Climate Change Spurs Tourism in Nepal, But Will it Last?

Tourists at Sarangkot Development Committee, Nepal Himalaya (Source: Wazari Wazir)
Tourists at Sarangkot Development Committee, Nepal Himalaya (Source: Wazari Wazir)

Possessing eight of the ten highest mountains in the world, Nepal has attracted mountaineers from around the globe. Currently, there are 326 peaks open to mountaineering in the country, while 112 peaks remain unclimbed. Trekking and mountaineering, the most popular tourism activities in Nepal, bring substantial profits to the country. In 2013, travel and tourism accounted for 8.2% of Nepal’s GDP. As the resources required for tourism in Nepal is highly climate dependent, if climate change melts the ice and snow on Nepal’s mountain peaks, will tourists continue to flock to Nepal?

Nepal’s Mt. Manaslu, in the Mansiri Himal mountain range, is the eighth highest mountain in the world, at 8163 meters above sea level. It is part of the Manaslu Conservation Area (MCA), which is bordered by the Tibet Autonomous Region of China to the north and east, Manang District to the west, and Gorkha District to the south. Featuring glacial mountain tops, great biodiversity and coniferous forest, it is a popular destination for skiing, hiking, and mountain biking, which are major income sources for the local people.

Mt. Manaslu from the old monastery near Lho village (Source:  Jan Zalud/Flickr
Mt. Manaslu from the old monastery near Lho village (Source: Jan Zalud/Flickr

Currently, tourism in the area is benefitting from climate change, as warmer winter weather is attracting visitors. Reduced snowfall has also made it easier to complete some challenging paths, like Larke Pass, at 5135 meters above sea level. Also, winter trekking, currently restricted to lower elevations in Nepal, is likely to extend to higher elevations as temperature rises. Both the annual mean temperature and rainfall have increased in MCA, at the rate of 0.020C. per year and 3.19 mm per year respectively from 1980 to 2011. Local households have noticed: 93.4% of those surveyed in MCA claim to have experienced climate change, such as warmer weather and irregular rainfall.

In the long run, however, some worry that climate change will induce more extreme weather and water shortages in Nepal, which will be bad for tourism. Increased rainfall and natural hazards caused by climate change, such as glacial lake outburst floods, will eventually discourage Nepal’s most popular, though climate-dependent, tourist activity, trekking. As one of the ten most vulnerable developing countries, Nepal might experience decreased tourism because of climate change sooner than the other countries.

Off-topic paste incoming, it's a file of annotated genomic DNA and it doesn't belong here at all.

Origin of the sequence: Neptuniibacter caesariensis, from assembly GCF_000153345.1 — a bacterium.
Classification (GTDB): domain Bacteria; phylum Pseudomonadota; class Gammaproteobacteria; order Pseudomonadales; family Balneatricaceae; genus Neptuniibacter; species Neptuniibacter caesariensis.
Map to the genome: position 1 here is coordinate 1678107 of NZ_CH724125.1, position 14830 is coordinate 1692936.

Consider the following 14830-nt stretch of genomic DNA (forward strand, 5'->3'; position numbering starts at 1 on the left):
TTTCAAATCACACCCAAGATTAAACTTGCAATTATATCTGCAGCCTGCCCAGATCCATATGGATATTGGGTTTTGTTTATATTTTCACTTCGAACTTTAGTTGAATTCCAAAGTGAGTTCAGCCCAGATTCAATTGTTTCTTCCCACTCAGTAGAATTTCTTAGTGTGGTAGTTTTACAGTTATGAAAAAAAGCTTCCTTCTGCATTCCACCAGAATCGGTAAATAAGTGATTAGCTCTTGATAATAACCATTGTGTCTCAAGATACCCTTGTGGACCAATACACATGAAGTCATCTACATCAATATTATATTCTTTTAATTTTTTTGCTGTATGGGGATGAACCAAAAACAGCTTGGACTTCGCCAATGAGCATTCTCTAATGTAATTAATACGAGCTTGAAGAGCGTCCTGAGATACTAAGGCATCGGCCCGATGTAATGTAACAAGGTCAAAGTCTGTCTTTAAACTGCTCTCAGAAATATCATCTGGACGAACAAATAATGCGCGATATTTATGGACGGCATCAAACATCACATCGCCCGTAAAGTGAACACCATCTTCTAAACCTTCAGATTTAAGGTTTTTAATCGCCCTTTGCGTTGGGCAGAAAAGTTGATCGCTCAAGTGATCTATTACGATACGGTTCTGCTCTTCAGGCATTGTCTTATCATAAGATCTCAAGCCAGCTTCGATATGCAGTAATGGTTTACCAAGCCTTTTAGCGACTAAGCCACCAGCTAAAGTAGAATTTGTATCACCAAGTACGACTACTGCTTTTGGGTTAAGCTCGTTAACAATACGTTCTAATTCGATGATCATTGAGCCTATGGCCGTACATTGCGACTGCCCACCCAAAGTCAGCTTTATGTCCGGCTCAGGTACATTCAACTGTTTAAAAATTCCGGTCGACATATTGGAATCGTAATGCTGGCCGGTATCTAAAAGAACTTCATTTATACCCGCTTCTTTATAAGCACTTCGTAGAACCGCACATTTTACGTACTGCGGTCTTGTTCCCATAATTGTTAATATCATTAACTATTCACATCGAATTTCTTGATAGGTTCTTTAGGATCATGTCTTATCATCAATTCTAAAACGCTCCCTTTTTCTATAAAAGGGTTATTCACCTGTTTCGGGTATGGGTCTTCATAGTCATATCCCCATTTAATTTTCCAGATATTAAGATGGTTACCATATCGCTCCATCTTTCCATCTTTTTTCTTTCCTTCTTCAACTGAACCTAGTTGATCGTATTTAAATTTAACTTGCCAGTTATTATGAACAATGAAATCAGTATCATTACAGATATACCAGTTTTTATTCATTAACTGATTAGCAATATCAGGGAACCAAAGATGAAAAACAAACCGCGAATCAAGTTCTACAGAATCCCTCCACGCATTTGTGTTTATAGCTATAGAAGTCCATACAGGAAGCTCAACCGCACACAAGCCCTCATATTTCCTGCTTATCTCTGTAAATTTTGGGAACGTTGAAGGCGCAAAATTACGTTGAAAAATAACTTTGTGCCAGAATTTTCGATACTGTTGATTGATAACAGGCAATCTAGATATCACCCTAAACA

On the top of Larke Pass in Manaslu Conservation Area (Source:  Rojan Sinha/Flickr
On the top of Larke Pass in Manaslu Conservation Area (Source:
Rojan Sinha/Flickr

GlacierHub has previously written about privatizing the world’s tallest peaks, a Peruvian national park that is capitalizing on glacier melt, glacier tourism in Peru, and a lake in Nepal that is filling with melting glacier water.

Roundup: Pollutants, Columbia Glacier Retreat, Cryo Consortium

Pollutants from Glaciers

“As glaciers increasingly melt in the wake of climate change, it is not only the landscape that is affected. Thawing glaciers also release many industrial pollutants stored in the ice into the environment. Now, within the scope of a Swiss National Science Foundation project, researchers from the Paul Scherrer Institute (PSI), Empa, ETH Zurich and the University of Berne have measured the concentrations of a class of these pollutants – polychlorinated biphenyls (PCB) – in the ice of an Alpine glacier accurately for the first time.”

Read more at PHYSORG.


Columbia Glacier is Retreating